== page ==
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The '''Haines Polycarbonate Sleeve '''eliminates the nylon cooking bag commonly used in solar cooking. This sleeve is a 6" x 36" rectangle of UV-stabilized  polycarbonate plastic film (.020"), such as Bayer Bayfol UV-1-72, or Lexan 8030, which is rolled into a cylinder to enclose the bottom and sides of the pot but not the top.  The cylinder is held together with jumbo paper clips, thus allowing its diameter to be adjusted to fit a variety of cooking pots  The pots must be round, with no handles, and must have a top rim that can rest on the top of the cylinder. The cylinder elevates the pot above the surface of the cooker, allowing the sun's rays to bounce off the reflective surface of the cooker and be absorbed by the bottom of the cooking pot. It also provides an insulating "greenhouse" making a traditional cooking bag unnecessary. Haines's testing indicates that a pot with a glass lid retains more heat than one with a metal lid.
 
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==Kirkpatrick Solar Cooker (Kirk-ook) variation==
 
==Kirkpatrick Solar Cooker (Kirk-ook) variation==
 
[[File:Kirk-Cook_(L-Side)_(480x640).jpg|thumb|275px|The bottom reflector slots into the rear reflector of the Kirk-ook variation]]
 
[[File:Kirk-Cook_(L-Side)_(480x640).jpg|thumb|275px|The bottom reflector slots into the rear reflector of the Kirk-ook variation]]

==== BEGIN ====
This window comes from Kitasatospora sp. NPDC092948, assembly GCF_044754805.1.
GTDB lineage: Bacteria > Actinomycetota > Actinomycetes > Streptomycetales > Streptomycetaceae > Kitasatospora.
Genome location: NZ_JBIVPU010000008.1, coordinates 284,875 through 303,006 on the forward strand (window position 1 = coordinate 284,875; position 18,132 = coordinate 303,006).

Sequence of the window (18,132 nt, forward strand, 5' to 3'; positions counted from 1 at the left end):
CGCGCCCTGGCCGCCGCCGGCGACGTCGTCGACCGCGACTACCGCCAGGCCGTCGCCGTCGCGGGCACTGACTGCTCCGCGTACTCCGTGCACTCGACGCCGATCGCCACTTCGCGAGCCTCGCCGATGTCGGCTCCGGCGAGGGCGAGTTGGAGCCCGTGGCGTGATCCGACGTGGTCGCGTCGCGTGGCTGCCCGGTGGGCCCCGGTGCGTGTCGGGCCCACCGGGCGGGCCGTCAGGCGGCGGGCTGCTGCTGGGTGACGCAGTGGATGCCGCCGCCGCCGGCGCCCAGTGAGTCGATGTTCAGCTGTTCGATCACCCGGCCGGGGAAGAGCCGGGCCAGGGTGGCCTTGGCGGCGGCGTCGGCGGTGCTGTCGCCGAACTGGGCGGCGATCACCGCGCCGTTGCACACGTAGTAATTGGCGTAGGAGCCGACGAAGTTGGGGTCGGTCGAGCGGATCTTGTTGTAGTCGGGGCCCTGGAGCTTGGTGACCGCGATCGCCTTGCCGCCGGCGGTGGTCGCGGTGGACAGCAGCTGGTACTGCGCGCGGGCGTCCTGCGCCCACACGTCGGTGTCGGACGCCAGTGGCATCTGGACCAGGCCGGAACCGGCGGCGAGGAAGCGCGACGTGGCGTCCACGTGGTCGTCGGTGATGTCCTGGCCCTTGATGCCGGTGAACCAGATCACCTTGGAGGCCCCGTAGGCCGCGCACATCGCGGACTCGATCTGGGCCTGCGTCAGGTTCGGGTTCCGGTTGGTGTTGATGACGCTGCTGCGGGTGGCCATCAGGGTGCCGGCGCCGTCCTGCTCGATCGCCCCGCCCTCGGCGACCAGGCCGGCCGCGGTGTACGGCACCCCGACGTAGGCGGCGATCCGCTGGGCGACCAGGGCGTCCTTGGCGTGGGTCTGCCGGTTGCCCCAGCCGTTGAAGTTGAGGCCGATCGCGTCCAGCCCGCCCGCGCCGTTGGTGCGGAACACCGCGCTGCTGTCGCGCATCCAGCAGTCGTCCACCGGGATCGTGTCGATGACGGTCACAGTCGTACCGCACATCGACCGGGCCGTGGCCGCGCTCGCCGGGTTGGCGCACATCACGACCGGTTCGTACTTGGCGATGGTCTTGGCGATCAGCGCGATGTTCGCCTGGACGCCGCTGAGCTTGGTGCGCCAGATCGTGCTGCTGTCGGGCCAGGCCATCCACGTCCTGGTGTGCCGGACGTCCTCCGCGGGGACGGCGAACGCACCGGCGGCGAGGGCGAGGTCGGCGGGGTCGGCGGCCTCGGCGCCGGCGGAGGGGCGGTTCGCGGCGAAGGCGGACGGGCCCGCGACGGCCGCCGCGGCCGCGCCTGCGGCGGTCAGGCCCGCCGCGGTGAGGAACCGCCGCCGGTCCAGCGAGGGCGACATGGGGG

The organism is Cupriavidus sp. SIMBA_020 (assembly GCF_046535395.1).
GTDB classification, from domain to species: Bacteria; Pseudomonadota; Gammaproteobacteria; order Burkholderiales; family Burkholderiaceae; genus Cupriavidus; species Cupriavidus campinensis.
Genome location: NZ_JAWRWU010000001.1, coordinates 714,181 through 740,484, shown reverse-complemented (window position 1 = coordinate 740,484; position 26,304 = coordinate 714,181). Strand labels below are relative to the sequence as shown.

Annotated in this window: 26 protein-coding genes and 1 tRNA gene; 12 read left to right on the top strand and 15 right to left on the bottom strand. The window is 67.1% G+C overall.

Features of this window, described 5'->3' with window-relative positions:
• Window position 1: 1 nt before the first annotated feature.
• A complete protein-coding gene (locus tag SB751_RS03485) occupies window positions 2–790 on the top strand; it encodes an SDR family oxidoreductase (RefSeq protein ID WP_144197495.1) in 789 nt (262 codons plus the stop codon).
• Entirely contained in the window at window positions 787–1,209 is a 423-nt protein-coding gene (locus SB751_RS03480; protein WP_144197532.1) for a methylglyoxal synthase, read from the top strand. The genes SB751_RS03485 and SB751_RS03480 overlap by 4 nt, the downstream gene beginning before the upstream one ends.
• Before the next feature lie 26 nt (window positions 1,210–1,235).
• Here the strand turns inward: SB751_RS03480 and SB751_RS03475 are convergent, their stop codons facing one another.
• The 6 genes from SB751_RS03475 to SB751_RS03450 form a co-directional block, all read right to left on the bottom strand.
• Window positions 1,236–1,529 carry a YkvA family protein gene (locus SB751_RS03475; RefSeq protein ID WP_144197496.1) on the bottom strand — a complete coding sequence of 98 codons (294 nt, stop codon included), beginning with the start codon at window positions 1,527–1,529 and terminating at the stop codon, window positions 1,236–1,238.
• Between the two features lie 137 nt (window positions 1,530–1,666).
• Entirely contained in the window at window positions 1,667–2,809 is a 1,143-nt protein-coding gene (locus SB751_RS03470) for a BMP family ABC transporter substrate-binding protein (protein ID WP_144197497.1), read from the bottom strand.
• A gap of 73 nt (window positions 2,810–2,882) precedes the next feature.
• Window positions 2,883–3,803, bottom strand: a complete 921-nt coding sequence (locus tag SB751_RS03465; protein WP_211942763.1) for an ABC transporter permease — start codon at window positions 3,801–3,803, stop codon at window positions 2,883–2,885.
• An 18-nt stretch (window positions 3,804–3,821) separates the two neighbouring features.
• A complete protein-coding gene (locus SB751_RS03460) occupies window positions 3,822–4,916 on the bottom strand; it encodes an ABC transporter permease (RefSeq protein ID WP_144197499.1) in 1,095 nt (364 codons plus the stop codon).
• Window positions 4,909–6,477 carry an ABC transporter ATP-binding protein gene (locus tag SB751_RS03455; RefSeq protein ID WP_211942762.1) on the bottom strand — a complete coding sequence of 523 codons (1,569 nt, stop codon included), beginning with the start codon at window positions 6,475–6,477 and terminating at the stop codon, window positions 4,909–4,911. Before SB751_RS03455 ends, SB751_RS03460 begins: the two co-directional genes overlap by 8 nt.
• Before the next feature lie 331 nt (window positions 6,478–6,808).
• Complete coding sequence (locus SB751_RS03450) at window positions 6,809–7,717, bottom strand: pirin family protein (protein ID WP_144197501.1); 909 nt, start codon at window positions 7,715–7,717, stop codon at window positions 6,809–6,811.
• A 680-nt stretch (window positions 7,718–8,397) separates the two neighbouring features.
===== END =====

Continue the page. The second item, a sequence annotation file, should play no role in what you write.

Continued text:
Revision as of 21:17, July 20, 2013



Haines Cooker (Side)
Haines Polycarbonate Sleeve
The Haines Polycarbonate Sleeve eliminates the nylon cooking bag commonly used in solar cooking.
RogerHainesAdded by RogerHaines
Haines Cooker Template
RogerHainesAdded by RogerHaines
Drawing of Haines Cooker
Assembly diagram for the Haines Cooker
Paul HedrickAdded by Paul Hedrick

The Haines Solar Cooker combines the power of a Funnel cooker with stability of the traditional CooKit. It has been designed by Roger Haines of San Diego, California, USA. The cooker is made in the USA from a mylar-coated reflective bubble insulation material that is sold "off-the shelf" at Lowe's Home Centers in 4-foot by 25-foot rolls.  The material can also be ordered on-line in the US under different brand names, and is also available in Europe, India and China.  The material is strong (Roger has driven his car over it without breaking the bubbles) and it is unaffected by boiling water.  The cooker is made from a single 48" by 48" rectangle of bubble material, and requires only three cuts with ordinary scissors for cooker assembly. In testing in San Diego, this cooker heated an empty pot to a sustained 380 degrees Fahrenheit (193 degrees Celsius) and heated a liter of water from room temperature to boiling in less than an hour.